The Impact of Medical Insurance for the Poor in Georgia: A Regression Discontinuity Approach

Health Economics, October 2010

Posted: 20 Mar 2011

See all articles by Sebastian Bauhoff

Sebastian Bauhoff

Center for Global Development

David Hotchkiss

Tulane University - School of Public Health and Tropical Medicine

Owen Smith

affiliation not provided to SSRN

Date Written: October 14, 2010

Abstract

Improving access to health care and financial protection of the poor is a key concern for policymakers in low- and middle-income countries, but there have been few rigorous program evaluations. The Medical Insurance Program for the Poor in the republic of Georgia provides a free and extensive benefit package and operates through a publicly funded voucher program, enabling beneficiaries to choose their own private insurance company. Eligibility is determined by a proxy means test administered to applicant households. The objective of this study is to evaluate the program's impact on key outcomes including utilization, financial risk protection, and health behavior and management. A dedicated survey of approximately 3500 households around the thresholds was designed to minimize unobserved heterogeneity by sampling clusters with both beneficiary and non-beneficiary households. The research design exploits the sharp discontinuities at two regional eligibility thresholds to estimate local average treatment effects. Results suggest that the program did not affect utilization of health services but decreased mean out-of-pocket expenditures for some groups and reduced the risk of high inpatient expenditures. There are no systematic impacts on health behavior, management of chronic illnesses, and patient satisfaction.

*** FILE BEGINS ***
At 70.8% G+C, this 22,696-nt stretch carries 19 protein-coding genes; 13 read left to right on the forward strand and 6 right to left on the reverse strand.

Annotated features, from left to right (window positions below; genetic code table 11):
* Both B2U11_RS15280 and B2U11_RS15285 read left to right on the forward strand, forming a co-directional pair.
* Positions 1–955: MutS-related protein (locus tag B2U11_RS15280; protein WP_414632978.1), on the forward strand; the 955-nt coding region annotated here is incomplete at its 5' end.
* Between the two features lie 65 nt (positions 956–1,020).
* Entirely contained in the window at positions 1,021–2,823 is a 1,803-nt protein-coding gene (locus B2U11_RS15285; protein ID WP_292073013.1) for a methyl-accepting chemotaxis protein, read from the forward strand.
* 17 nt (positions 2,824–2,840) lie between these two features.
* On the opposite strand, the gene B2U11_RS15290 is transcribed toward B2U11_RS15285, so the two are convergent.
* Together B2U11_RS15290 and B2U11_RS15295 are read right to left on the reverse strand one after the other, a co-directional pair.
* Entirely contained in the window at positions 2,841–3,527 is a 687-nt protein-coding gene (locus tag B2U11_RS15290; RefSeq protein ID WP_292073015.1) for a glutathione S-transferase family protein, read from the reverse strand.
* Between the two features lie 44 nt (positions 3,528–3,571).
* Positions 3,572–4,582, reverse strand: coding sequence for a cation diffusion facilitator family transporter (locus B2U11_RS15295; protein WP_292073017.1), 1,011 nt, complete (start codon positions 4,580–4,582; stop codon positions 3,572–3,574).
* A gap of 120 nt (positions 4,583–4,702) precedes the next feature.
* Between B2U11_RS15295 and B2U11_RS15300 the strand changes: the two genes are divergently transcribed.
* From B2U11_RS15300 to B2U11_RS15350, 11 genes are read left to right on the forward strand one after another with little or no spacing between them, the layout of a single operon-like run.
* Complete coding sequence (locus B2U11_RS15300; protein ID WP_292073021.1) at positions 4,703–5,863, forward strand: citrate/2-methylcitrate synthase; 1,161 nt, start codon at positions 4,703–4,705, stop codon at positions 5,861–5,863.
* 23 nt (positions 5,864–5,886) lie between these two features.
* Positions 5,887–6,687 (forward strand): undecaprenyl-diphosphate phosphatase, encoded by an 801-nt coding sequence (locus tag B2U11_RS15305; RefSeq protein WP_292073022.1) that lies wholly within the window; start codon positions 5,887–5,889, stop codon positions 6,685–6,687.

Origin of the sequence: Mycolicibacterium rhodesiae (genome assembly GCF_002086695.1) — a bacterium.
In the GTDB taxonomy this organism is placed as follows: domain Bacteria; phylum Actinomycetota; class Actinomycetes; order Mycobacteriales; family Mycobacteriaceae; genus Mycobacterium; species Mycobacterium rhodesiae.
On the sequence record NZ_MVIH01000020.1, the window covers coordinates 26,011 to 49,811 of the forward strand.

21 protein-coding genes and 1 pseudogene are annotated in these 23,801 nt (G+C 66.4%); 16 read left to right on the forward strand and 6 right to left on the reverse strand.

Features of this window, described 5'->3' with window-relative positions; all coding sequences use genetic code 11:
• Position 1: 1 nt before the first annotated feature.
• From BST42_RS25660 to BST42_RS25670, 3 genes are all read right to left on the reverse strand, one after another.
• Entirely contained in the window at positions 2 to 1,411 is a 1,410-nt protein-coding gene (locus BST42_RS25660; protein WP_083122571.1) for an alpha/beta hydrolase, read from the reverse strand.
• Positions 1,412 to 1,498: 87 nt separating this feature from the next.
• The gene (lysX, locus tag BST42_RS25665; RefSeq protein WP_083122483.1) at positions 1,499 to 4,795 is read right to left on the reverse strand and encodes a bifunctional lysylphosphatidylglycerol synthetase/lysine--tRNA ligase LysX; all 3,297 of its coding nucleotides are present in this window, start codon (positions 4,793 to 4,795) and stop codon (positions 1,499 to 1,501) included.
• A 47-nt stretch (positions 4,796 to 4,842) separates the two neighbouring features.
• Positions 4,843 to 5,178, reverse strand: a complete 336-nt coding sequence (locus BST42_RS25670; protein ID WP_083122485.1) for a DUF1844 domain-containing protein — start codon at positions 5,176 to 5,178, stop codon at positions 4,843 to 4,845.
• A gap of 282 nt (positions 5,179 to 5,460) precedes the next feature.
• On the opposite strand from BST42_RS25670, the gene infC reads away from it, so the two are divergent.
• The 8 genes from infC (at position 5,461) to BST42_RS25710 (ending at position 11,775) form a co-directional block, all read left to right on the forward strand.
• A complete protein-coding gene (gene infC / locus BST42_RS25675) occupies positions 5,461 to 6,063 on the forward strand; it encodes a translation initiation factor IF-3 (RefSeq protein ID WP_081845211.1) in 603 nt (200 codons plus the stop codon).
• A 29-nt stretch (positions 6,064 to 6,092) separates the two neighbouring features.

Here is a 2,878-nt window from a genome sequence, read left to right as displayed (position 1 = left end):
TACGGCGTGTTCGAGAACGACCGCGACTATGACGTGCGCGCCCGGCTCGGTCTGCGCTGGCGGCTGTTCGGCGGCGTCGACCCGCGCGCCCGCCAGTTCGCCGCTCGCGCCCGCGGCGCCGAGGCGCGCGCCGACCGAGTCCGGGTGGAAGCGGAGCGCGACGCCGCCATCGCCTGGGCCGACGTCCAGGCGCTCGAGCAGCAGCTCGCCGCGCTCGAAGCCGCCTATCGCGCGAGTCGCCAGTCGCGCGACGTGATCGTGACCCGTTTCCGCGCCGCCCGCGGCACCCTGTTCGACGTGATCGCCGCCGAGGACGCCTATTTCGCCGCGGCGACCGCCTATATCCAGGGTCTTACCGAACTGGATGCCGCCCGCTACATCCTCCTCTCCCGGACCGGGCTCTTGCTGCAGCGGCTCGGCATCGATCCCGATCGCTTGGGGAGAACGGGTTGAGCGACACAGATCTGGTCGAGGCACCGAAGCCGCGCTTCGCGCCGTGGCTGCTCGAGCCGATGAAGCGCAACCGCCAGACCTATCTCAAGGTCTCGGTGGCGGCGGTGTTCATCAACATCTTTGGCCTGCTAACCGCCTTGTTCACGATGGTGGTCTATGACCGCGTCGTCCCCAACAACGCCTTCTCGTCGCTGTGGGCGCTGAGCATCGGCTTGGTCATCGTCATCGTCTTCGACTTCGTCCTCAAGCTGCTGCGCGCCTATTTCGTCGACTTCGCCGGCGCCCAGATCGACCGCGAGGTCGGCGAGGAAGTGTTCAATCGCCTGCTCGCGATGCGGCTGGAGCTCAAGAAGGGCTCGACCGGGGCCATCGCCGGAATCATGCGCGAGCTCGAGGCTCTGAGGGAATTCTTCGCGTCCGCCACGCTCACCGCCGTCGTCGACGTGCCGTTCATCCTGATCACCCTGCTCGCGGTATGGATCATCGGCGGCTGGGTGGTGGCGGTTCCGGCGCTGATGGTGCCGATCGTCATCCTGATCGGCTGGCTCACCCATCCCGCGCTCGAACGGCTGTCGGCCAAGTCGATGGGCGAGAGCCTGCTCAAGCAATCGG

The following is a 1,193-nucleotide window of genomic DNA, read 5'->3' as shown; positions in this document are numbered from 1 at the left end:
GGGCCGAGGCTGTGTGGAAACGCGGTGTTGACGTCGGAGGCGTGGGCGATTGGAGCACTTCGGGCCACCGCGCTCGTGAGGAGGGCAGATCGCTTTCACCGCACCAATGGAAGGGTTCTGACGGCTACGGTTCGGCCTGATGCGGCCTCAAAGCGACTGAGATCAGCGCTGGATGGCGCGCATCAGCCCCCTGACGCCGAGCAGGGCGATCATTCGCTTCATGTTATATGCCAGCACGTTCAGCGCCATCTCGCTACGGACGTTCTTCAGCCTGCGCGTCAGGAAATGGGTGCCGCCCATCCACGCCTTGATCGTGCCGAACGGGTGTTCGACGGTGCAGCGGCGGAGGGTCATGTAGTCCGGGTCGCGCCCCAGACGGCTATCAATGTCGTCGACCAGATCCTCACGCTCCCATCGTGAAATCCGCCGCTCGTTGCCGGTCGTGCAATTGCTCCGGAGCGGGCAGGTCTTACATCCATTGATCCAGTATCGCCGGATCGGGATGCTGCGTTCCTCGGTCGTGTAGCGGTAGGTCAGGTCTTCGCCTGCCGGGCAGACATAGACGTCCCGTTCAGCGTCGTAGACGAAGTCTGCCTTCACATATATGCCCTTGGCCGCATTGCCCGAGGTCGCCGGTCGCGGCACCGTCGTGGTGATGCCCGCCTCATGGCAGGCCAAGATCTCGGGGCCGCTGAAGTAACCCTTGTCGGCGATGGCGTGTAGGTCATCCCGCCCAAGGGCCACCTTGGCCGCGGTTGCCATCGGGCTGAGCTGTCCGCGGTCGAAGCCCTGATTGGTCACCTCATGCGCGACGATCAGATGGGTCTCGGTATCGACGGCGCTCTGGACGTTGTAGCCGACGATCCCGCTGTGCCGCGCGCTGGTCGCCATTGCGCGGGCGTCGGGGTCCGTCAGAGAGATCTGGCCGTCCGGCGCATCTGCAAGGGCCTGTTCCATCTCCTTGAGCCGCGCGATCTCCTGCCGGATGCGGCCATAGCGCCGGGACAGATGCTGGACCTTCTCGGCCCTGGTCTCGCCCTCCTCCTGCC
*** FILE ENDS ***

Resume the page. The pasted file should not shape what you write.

Keywords: health insurance, service utilization, financial protection, Georgia, government targeting

JEL Classification: G22, I1

Suggested Citation

Bauhoff, Sebastian and Hotchkiss, David and Smith, Owen, The Impact of Medical Insurance for the Poor in Georgia: A Regression Discontinuity Approach (October 14, 2010). Health Economics, October 2010. Available at SSRN: https://ssrn.com/abstract=1790565

Sebastian Bauhoff (Contact Author)

Center for Global Development ( email )

2055 L Street NW
Washington, DC DC 20009
United States

HOME PAGE: http://scholar.harvard.edu/bauhoff/

David Hotchkiss

Tulane University - School of Public Health and Tropical Medicine ( email )

6823 St Charles Ave
New Orleans, LA 70118
United States
504-988-3289 (Phone)

Owen Smith

affiliation not provided to SSRN ( email )

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